Monthly Archive for November, 2007

Grania: A Weekend of Extremes

After having a period of not doing very much, the last two weeks have seen a flurry of activity. We left you last about to leave on Ursula’s first trip (we’ve named the car after Ursula Andress, as although she’s getting on a bit she’s still sexy!)

So off we went to Jinja, source of the Nile as you know from our earlier post. We had been informed of a quiet back road we could take (rather than the direct road which has the dubious title of  Most Dangerous Road in Uganda) and had a very pleasant drive. Dan had planned the weekend and decided that to celebrate the first round of visitors booking their flights to see us, we should check out some of the nicer places that we might be taking them to. We were staying at The Haven, which we had been told was a little piece of paradise and I have to agree with the recommendation. It is set above “Overtime”, one of the fiercest grade 5 rapids on the Nile, with cute little bandas that are completely self-contained, all with a view of the famous river. Friday night was spent looking at the sunset over the rapids with the fish eagles making their last catch of the day – an excellent change from the noise and bustle of Kampala.

Click the images below to see the full-size version. You can click through all images in the post by using the left and right arrows. Additionally, the Flip Side Photo Gallery has more photos from our weekend at the Haven. Click here to visit the Photo Gallery.


The next day we partook in another one of the many “extreme” sports available at Jinja, and as I’m saving the rafting to do with Mum we did horse-riding this time. I have had this bee in my bonnet since the beginning of the year that it’s been too long since I’ve been on a horse and that 2007 was the year to change all that. If you’re going to do something you may as well do it properly so we waited until we got out here as Nile Horseback Safaris just has a better ring to it than pony trekking in rainy Epping Forest!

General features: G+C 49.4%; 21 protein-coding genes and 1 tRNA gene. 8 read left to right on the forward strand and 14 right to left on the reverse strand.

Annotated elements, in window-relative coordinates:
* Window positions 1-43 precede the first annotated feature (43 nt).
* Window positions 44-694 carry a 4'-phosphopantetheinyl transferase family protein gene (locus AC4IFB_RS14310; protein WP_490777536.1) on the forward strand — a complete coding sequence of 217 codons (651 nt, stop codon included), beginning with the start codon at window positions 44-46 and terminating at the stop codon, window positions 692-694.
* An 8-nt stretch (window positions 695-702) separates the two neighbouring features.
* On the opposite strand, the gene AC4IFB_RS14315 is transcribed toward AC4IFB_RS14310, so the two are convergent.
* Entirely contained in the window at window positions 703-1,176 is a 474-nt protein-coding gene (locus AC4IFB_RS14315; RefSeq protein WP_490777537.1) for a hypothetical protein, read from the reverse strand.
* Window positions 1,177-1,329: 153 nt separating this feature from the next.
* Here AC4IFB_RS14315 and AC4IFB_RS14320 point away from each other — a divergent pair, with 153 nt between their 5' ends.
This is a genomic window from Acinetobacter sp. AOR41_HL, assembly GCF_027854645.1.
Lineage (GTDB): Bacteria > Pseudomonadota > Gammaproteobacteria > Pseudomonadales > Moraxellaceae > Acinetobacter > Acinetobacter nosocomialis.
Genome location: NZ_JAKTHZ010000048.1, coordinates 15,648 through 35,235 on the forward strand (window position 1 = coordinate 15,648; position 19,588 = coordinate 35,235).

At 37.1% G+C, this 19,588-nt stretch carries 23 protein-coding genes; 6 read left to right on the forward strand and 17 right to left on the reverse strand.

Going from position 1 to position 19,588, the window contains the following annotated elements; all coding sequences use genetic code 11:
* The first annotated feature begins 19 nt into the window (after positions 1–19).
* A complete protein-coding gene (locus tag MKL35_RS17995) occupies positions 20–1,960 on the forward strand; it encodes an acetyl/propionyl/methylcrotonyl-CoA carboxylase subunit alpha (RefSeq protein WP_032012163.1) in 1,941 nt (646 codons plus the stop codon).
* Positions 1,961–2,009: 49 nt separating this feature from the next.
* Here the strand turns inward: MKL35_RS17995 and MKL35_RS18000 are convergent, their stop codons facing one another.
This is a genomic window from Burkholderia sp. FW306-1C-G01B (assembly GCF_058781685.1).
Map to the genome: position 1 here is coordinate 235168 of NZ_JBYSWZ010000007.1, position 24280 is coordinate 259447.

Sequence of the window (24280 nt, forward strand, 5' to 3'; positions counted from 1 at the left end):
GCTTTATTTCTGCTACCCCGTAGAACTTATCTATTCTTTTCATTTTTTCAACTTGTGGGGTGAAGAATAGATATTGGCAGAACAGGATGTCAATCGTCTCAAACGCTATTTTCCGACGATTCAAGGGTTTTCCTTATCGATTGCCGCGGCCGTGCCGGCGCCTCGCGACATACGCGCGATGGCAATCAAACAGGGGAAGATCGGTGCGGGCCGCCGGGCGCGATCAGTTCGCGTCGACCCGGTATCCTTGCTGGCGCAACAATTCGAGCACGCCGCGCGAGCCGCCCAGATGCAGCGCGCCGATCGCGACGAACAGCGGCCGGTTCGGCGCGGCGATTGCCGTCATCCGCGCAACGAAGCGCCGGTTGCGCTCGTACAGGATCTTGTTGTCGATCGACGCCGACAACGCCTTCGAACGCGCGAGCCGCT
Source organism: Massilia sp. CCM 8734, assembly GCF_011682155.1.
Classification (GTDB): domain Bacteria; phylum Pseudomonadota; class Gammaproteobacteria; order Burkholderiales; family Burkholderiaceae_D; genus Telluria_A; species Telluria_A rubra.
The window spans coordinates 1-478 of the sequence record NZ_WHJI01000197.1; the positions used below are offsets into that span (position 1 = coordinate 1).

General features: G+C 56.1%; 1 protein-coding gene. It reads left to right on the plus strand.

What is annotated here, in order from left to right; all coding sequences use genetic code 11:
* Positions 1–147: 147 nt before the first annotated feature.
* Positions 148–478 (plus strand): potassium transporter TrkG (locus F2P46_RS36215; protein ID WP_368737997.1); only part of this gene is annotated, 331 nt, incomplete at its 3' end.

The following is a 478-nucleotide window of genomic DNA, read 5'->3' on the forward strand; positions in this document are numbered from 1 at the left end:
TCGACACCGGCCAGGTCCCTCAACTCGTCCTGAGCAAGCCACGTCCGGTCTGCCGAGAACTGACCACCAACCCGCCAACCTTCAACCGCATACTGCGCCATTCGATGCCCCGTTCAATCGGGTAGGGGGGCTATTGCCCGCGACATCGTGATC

There were only three of us riding, and luckily the other girl, Linda, was an experienced rider. I was given a young stallion called JJ to ride, who was a bit sprightly but not too headstrong. We headed off through the banana plantations to the first view of the day, overlooking the falls that we had been kayaking down three weeks before. Unfortunately it had been raining heavily the night before so the opportunity for moving faster than a trot was limited by mud but on the way to the drier ground we went through lots of little villages. The homes in Africa are deceptive; you’ll go down a road and not see any houses but all the people obviously walking to and from somewhere. What you don’t see is the houses just off the main roads connected by miles of paths only able to handle pedal bikes. Going on horseback is a great way to see all these settlements, although the appearance of both a Mzungu and a horse (both of which are a very rare sight) did overwhelm a few of the smaller children who burst into tears at the sight of us!

Due to the weather we moved away from the river and headed up into the sugar plantations and from there we got to have a bit of a gallop. I have forgotten just how exhilarating it is to have a good old gallop and in a wild environment, not a riding school, it’s just so much fun! The other surprise in store was the view from the top of the plantations – you could see for miles and really appreciate how green and lush this part of Uganda is.

The end of the ride was a little muddy so we had plenty of time to take in more goings-on of the local area, and make a few more children cry. After three hours of riding we headed back to our little piece of luxury and spent the rest of the afternoon watching the white-water rafters bouncing down the rapids from the safety of our hammock! For those of you concerned that life will be tough over here, the Haven is definitely going on our list of places to stay with guests!